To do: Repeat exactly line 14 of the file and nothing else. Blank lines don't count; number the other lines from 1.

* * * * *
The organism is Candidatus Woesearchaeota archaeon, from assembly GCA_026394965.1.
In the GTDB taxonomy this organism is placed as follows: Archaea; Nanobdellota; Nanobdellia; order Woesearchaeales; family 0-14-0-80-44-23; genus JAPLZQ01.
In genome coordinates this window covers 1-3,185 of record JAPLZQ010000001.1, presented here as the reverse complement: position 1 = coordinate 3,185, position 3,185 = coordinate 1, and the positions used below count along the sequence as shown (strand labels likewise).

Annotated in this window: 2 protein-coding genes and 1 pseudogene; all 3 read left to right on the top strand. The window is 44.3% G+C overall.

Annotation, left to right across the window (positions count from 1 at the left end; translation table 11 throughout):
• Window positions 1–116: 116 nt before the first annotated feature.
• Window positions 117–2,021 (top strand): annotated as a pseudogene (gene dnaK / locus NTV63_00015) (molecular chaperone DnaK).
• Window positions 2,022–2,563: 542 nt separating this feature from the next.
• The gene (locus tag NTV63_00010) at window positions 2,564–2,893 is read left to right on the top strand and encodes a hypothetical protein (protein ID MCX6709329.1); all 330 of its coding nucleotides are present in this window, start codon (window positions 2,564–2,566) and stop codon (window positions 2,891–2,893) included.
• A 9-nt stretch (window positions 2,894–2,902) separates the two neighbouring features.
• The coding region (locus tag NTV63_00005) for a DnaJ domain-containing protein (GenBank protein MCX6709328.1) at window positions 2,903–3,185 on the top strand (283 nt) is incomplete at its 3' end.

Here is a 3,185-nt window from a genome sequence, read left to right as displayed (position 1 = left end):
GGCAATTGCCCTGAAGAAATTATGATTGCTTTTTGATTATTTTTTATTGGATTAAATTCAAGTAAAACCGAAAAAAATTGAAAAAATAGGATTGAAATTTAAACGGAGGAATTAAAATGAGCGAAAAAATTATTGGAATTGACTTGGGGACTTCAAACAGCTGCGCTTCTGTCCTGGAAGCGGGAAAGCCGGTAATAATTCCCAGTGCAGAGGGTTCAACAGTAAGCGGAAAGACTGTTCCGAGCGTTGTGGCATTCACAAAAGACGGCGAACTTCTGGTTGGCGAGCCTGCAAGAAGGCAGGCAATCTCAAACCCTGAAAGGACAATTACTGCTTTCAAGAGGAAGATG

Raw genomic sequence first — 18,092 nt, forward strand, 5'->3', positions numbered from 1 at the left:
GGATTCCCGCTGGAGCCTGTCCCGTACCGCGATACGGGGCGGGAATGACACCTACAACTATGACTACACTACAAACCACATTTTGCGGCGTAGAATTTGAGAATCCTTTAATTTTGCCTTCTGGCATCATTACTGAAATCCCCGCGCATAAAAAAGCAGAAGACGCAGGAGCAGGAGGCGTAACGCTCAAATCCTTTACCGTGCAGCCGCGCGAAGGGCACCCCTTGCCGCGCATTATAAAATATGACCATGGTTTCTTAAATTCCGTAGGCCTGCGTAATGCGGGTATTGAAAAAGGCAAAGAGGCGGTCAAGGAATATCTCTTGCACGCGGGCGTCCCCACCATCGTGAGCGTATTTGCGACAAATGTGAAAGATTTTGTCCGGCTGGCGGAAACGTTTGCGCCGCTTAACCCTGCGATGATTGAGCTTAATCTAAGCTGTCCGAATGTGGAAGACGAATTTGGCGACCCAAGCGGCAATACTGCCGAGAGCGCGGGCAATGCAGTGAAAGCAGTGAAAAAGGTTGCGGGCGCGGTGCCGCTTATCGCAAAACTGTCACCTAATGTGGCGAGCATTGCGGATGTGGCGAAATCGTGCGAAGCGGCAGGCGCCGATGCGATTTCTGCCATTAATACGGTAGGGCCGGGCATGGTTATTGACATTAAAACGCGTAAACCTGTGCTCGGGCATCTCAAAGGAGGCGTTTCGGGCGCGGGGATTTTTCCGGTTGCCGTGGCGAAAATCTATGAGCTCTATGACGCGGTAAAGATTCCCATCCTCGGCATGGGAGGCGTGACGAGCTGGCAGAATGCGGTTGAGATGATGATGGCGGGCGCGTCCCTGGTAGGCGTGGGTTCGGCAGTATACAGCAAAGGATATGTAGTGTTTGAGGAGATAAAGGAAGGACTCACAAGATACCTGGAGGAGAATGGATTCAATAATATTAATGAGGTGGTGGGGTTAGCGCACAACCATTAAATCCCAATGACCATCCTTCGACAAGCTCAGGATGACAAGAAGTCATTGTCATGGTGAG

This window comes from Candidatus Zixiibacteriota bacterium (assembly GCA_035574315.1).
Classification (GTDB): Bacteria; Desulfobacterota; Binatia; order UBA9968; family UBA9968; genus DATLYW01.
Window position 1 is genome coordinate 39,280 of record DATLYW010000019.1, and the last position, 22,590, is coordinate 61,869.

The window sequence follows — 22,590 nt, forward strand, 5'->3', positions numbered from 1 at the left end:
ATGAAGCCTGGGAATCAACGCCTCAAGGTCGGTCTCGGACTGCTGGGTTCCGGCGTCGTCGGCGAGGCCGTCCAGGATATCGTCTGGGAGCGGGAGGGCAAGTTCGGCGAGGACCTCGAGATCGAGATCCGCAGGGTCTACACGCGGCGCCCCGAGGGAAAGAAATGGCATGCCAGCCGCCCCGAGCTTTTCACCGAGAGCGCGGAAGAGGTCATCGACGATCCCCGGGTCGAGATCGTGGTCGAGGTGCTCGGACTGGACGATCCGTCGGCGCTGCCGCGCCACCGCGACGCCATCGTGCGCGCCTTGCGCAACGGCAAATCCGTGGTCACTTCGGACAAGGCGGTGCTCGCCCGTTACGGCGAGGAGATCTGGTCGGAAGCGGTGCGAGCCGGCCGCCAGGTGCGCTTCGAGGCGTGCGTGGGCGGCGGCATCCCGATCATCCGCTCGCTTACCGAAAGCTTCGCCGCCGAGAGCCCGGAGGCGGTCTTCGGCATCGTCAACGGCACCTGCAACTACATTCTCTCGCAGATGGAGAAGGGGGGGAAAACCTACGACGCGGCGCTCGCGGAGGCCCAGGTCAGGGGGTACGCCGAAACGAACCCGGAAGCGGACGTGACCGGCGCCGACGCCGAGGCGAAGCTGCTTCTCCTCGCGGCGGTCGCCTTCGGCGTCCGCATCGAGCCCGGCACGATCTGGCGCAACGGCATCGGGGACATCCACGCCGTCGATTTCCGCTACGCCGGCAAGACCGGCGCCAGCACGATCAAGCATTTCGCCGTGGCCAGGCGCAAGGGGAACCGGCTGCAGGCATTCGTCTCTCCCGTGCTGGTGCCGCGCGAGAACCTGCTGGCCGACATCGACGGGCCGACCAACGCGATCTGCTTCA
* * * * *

Raw genomic sequence first — 18,092 nt, forward strand, 5'->3', positions numbered from 1 at the left: